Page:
Southwest Louisiana residents dance their Labor Day away during 2012's Boozoo's Labor Day Festival at the Lake Charles Civic Center. (American Press Archives)
Last Modified: Saturday, August 31, 2013 12:48 PM
For nearly three decades, the Chavis family has hosted an annual festival to showcase zydeco musicians and help keep the zydeco culture going.
The event, started by legendary artist Boozoo Chavis in a field near the family’s Lake Charles home, will be held in the Lake Charles Civic Center Exhibition Hall at 10 a.m. Monday, Sept. 1.
Margaret John, Boozoo’s daughter and the festival’s promoter, said the family is determined to keep the event going.
“This is going to be the 29th year. My mother, Leona, kept it going after my dad’s death in 2001,” she said. “She died in 2009, but me and my brothers and sisters have kept it going. Daddy started in a field by our house. He wanted to keep up the tradition of zydeco; that was his life and he didn’t want it to die down. That’s what we are trying to do. We are a nonprofit; we do it so people can come out and have a good time. That’s what dad loved about it — seeing people enjoying it.”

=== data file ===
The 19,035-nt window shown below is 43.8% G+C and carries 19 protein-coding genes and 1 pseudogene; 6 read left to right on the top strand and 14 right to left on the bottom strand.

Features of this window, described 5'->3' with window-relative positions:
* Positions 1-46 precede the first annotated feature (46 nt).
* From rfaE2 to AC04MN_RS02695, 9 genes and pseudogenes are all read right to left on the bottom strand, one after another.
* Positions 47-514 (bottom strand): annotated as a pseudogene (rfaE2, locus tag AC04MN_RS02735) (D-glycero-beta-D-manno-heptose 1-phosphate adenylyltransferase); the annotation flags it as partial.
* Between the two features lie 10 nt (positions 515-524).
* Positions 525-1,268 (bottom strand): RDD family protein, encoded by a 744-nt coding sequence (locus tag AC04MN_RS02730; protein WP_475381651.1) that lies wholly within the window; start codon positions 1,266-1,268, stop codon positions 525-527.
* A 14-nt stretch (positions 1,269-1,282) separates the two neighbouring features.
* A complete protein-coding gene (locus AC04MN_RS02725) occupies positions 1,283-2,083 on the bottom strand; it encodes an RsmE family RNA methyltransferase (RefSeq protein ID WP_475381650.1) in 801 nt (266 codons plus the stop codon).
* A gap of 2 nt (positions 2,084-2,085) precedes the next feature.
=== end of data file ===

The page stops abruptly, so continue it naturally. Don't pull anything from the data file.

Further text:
Boozoo’s legacy will be seen on stage as well, with four of his stepchildren performing in the Dog Hill Stompers band.
“Quincy and Mason Trail are brothers and Boozoo’s grandchildren, and Rellis Jr., Justin and Cornell Chavis are also brothers and his grandchildren,” said John. “They are all in the band, along with guitarist Brian Allen. Dyllan John sometimes plays the scrubboard with them; he is Boozoo’s first great-grandchild.”
Along with the Stompers, Keith Frank and the Souileau Band, Chris Ardoin and Nu Step, and Geno Delafosse and French Rockin Boogie are scheduled to perform.
The event is now on its third home and will be held in the Civic Center for the third time.
“We had moved to the Knights of Columbus Hall in Iowa, but the building was too small for the crowds and we wanted to bring the festival back to Lake Charles,” John said. “Now it is air conditioned, kids can come out and we like it there. Every year more people come out.”
John said her father liked to help younger musicians.
“He loved anyone that picked up an accordion,” she said. “A lot of bands now — Step Rideau, J Paul Jr. — all tell me they played with or recognized my dad. Keith has been playing with us since we started in the ’80s. He was always trying to keep the tradition going, and they love them for that.
“It is amazing, after all this time, not a day goes by that I don’t here about my dad. People have all kinds of stories, all kind of good things to say about him. On Oct. 12 in Lafayette, at the Festival Acadiane, he is going to be an honoree this year. They are bringing the family over and will let the Dog Hill Stompers play.”
Doors open at 10 a.m.; music begins at 11 a.m. Admission is $15 for adults, $2 for those 12 and younger. For more information, call 438-3482.